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Who Is the Culprit? A Commentary on Moderator Detection

Published online by Cambridge University Press:  30 August 2017

Hannah M. Markell
Affiliation:
Department of Psychology, George Mason University
Jose M. Cortina
Affiliation:
Department of Psychology, George Mason University
Corresponding
E-mail address:

Extract

Over the years, many in the field of organizational psychology have claimed that meta-analytic tests for moderators provide evidence for validity generalization (Schmidt & Hunter, 1977), a term first used in the middle of the last century (Mosier, 1950). In response, Tett, Hundley, and Christiansen (2017) advise caution when it comes to our inclination toward generalizing findings across workplaces/domains and urge precision in attaching meaning to the statistic we are generalizing. Their focal article was insightful and offers important recommendations for researchers regarding certain statistical indicators of unexplained variability, such as SDρ. In this commentary, we would like to make a different point about SDρ, namely that it, and other statistics based on residual variance, will be deflated due to the lack of variance in moderators. It is this lack of between-study variance, as much as anything else, that leads to misguided conclusions about validity generalization.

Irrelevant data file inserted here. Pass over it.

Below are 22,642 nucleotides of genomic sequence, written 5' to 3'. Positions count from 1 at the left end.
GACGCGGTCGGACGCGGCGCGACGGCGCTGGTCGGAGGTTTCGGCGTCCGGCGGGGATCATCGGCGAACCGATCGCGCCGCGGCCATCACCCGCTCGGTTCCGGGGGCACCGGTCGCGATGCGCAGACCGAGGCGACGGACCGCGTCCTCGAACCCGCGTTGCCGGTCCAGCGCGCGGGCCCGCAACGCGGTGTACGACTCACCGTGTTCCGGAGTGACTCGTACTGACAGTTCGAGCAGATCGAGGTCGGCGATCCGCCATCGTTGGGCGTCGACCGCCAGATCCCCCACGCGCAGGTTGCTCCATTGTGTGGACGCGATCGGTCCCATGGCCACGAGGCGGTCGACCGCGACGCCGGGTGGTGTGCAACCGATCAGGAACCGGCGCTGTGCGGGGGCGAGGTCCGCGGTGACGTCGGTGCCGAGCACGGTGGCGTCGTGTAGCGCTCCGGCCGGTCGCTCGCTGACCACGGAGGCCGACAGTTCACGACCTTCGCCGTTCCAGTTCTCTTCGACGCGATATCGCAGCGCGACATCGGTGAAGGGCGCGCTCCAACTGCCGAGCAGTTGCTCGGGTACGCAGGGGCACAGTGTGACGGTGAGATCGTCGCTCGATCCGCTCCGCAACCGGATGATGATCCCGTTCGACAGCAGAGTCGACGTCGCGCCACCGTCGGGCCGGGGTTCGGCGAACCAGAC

Type
Commentaries
Copyright
Copyright © Society for Industrial and Organizational Psychology 2017 

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References

Cortina, J. M. (2003). Apples and oranges (and pears, oh my!): The search for moderators in meta-analysis. Organizational Research Methods, 6 (4), 415439.CrossRefGoogle Scholar
Markell, H. M., Lei, X., & Foroughi, C. K. (April 2017). Restricted between-study variance in meta-analytic moderators. Symposium presented at the annual meeting for the Society for Industrial and Organizational Psychology, Orlando, FL.Google Scholar
Mosier, C. I. (1950). Review of difficulty prediction of test items. Journal of Applied Psychology, 34 (6), 452453.CrossRefGoogle Scholar
Schmidt, F. L., & Hunter, J. E. (1977). Development of a general solution to the problem of validity generalization. Journal of Applied Psychology, 62 (5), 529540.CrossRefGoogle Scholar
Schmidt, F. L., & Hunter, J. E. (2004). Methods of meta-analysis: Correcting error and bias in research findings. Newbury Park, CA: Sage.Google Scholar
Tett, R. P., Hundley, N., & Christiansen, N.D. (2017). Meta-analysis and the myth of generalizability. Industrial and Organizational Psychology: Perspectives on Science and Practice, 10 (3), 421456.CrossRefGoogle Scholar
Wagner, J. A. (1995). Studies of individualism-collectivism: Effects on cooperation in groups. Academy of Management Journal, 38 (1), 152173.CrossRefGoogle Scholar

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